During my tenure as Scoutmaster I have worked with 50 Scouts who have earned the rank of Eagle. Becoming an Eagle Scout is supposed to be challenging. Unfortunately these normal difficulties are often compounded by totally unnecessary Eagle Scout Problems.
All too often this drama is caused by the Scoutmaster.
Somehow there are a number of Scoutmasters who act like that they are the gatekeepers for the advancement system (especially the rank of Eagle) when they are supposed to be coaches, guides and mentors. Some Scoutmasters develop the idea that their personal standard of achievement is all important.They wield the Scoutmaster’s conference like a weapon making it a pronouncement of their often capricious judgment.
Now this all sounds pretty dramatic because it really is dramatic. Scouts and families take a huge emotional hit whose shock waves extend to other Scouts and their families.
Narratives of these dramas unfold as if they had been scripted; a Scout, having completed their Eagle project, six months of leadership tenure, 21 merit badges and six previous Scoutmaster Conferences sits down with his Scoutmaster who ambushes him with one of two (and often both) pronouncements that he has not met the ‘active’ requirement or has failed to show Scout Spirit. Sometimes the Scoutmaster may set the Scout a task to appease the Scoutmaster, sometimes the Scoutmaster just slams the gate closed.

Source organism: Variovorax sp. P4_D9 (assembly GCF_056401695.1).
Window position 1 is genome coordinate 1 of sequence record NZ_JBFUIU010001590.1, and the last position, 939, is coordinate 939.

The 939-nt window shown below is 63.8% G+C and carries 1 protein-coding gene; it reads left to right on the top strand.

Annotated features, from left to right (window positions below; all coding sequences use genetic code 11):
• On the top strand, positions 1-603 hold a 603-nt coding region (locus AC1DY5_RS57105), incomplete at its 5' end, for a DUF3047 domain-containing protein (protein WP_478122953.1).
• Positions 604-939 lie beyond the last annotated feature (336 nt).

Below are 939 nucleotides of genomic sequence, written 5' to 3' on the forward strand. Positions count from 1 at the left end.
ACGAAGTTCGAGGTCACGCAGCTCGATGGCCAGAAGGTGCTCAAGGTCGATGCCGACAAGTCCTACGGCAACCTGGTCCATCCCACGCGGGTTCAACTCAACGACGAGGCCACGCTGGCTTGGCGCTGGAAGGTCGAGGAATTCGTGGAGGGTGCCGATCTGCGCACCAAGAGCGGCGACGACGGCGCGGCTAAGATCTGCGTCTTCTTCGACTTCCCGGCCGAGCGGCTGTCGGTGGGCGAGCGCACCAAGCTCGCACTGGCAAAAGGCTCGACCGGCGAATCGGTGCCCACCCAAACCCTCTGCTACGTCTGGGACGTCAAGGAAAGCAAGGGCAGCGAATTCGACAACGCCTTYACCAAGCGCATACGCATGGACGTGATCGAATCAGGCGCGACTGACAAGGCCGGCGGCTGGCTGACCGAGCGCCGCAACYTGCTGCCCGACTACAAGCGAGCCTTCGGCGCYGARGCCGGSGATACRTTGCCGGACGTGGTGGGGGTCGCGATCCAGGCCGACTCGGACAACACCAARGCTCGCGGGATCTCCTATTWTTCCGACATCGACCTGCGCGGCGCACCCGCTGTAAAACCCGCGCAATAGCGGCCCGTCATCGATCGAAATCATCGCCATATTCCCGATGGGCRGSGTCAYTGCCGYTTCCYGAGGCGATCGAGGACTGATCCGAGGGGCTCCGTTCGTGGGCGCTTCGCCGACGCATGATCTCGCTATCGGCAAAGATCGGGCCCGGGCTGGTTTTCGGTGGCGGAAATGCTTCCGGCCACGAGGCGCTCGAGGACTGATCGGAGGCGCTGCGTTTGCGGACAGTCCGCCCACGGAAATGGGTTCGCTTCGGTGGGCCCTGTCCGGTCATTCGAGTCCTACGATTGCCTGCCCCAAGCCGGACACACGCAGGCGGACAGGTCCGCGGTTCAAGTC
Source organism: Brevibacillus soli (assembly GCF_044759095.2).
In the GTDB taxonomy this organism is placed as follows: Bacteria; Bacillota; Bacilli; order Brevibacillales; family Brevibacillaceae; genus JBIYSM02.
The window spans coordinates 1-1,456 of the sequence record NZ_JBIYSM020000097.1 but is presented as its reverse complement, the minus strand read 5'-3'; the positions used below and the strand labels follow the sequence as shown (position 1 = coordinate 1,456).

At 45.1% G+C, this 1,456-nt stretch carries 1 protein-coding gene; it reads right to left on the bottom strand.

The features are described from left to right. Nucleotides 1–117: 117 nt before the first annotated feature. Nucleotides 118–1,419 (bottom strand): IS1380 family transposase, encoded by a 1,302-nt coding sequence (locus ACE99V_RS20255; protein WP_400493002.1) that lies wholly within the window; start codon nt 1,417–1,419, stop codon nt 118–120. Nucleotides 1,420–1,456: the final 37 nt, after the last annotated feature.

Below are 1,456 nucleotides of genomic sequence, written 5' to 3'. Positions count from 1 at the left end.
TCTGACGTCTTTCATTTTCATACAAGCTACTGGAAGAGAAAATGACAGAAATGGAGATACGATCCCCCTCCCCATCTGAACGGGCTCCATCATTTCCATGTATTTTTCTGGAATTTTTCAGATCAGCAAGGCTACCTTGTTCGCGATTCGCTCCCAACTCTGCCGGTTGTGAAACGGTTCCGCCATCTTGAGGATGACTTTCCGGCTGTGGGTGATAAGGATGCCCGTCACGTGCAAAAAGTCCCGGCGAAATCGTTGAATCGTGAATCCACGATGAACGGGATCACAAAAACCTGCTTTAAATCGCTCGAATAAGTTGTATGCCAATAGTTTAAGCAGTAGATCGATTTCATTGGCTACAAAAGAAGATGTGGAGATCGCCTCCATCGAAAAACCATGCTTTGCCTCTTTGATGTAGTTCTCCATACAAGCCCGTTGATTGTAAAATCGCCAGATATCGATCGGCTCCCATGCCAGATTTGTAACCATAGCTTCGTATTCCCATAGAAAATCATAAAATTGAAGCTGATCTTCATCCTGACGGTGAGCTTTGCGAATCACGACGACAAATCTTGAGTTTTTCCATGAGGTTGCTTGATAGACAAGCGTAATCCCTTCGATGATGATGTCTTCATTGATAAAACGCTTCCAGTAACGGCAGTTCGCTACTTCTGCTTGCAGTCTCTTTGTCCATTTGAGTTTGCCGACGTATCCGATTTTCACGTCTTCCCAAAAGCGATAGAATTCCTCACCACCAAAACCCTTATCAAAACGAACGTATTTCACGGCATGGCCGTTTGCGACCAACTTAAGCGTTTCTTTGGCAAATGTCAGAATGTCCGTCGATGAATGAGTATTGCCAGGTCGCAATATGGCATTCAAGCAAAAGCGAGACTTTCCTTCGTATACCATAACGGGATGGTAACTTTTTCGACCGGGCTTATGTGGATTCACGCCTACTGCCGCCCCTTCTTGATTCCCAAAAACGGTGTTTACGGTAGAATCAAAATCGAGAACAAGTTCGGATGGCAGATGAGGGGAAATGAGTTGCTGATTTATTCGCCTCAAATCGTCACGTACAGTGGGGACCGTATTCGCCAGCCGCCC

Why does this happen over and over again? (Trust me, it does, I get emails.) Usually because the Scoutmaster either lacks an understanding of the advancement system and/or is just generally frustrated with his Scouts.
What do I mean ‘just generally frustrated with his Scouts’?. The best explanation I have is drawn from personal experience. Most of us Scoutmasters develop an idealized concept of what an Eagle Scout should be and it becomes a standard by which we judge our Scouts. This idealized standard supplants the advancement process and results in a great deal of frustration.
It took me some years to understand that no Scout would measure up to the idealized standard I had developed. Upholding my idealized yet non-existent Eagle Scout was doing a lot more harm than good. The antidote to this dilemma was an understanding of what Scouting really is all about and what makes it different from every other field of endeavor – something that I’ll explore further in tomorrow’s post.